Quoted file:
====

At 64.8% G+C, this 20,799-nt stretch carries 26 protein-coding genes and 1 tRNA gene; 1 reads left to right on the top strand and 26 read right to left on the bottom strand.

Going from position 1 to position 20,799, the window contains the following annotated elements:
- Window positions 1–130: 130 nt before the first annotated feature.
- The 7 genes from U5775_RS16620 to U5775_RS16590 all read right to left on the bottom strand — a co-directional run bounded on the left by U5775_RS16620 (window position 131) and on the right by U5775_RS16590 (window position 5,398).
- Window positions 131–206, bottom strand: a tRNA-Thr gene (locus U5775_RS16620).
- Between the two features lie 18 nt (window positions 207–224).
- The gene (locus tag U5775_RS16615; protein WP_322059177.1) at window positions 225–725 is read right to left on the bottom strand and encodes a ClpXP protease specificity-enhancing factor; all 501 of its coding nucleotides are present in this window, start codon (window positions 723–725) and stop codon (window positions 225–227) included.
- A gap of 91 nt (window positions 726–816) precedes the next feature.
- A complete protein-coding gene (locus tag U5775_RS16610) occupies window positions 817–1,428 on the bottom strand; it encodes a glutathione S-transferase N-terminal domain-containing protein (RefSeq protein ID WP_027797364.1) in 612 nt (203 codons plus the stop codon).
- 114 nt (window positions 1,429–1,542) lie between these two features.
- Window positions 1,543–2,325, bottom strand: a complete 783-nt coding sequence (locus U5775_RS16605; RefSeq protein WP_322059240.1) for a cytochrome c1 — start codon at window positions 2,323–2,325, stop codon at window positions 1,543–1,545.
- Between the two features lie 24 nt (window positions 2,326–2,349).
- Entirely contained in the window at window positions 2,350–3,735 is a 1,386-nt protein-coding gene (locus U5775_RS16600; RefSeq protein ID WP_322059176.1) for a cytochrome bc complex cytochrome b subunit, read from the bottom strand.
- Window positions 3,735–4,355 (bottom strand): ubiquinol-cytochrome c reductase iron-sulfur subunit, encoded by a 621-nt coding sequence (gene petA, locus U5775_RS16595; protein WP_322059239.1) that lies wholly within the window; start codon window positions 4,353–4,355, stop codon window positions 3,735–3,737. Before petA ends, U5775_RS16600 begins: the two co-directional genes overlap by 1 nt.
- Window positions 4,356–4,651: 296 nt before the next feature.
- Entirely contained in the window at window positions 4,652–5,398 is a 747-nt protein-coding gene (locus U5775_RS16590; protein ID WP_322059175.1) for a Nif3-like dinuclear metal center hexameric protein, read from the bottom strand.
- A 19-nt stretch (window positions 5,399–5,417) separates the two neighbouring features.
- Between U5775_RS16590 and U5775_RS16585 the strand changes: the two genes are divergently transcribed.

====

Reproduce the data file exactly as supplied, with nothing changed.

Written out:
At 64.8% G+C, this 20,799-nt stretch carries 26 protein-coding genes and 1 tRNA gene; 1 reads left to right on the top strand and 26 read right to left on the bottom strand.

Going from position 1 to position 20,799, the window contains the following annotated elements:
- Window positions 1–130: 130 nt before the first annotated feature.
- The 7 genes from U5775_RS16620 to U5775_RS16590 all read right to left on the bottom strand — a co-directional run bounded on the left by U5775_RS16620 (window position 131) and on the right by U5775_RS16590 (window position 5,398).
- Window positions 131–206, bottom strand: a tRNA-Thr gene (locus U5775_RS16620).
- Between the two features lie 18 nt (window positions 207–224).
- The gene (locus tag U5775_RS16615; protein WP_322059177.1) at window positions 225–725 is read right to left on the bottom strand and encodes a ClpXP protease specificity-enhancing factor; all 501 of its coding nucleotides are present in this window, start codon (window positions 723–725) and stop codon (window positions 225–227) included.
- A gap of 91 nt (window positions 726–816) precedes the next feature.
- A complete protein-coding gene (locus tag U5775_RS16610) occupies window positions 817–1,428 on the bottom strand; it encodes a glutathione S-transferase N-terminal domain-containing protein (RefSeq protein ID WP_027797364.1) in 612 nt (203 codons plus the stop codon).
- 114 nt (window positions 1,429–1,542) lie between these two features.
- Window positions 1,543–2,325, bottom strand: a complete 783-nt coding sequence (locus U5775_RS16605; RefSeq protein WP_322059240.1) for a cytochrome c1 — start codon at window positions 2,323–2,325, stop codon at window positions 1,543–1,545.
- Between the two features lie 24 nt (window positions 2,326–2,349).
- Entirely contained in the window at window positions 2,350–3,735 is a 1,386-nt protein-coding gene (locus U5775_RS16600; RefSeq protein ID WP_322059176.1) for a cytochrome bc complex cytochrome b subunit, read from the bottom strand.
- Window positions 3,735–4,355 (bottom strand): ubiquinol-cytochrome c reductase iron-sulfur subunit, encoded by a 621-nt coding sequence (gene petA, locus U5775_RS16595; protein WP_322059239.1) that lies wholly within the window; start codon window positions 4,353–4,355, stop codon window positions 3,735–3,737. Before petA ends, U5775_RS16600 begins: the two co-directional genes overlap by 1 nt.
- Window positions 4,356–4,651: 296 nt before the next feature.
- Entirely contained in the window at window positions 4,652–5,398 is a 747-nt protein-coding gene (locus U5775_RS16590; protein ID WP_322059175.1) for a Nif3-like dinuclear metal center hexameric protein, read from the bottom strand.
- A 19-nt stretch (window positions 5,399–5,417) separates the two neighbouring features.
- Between U5775_RS16590 and U5775_RS16585 the strand changes: the two genes are divergently transcribed.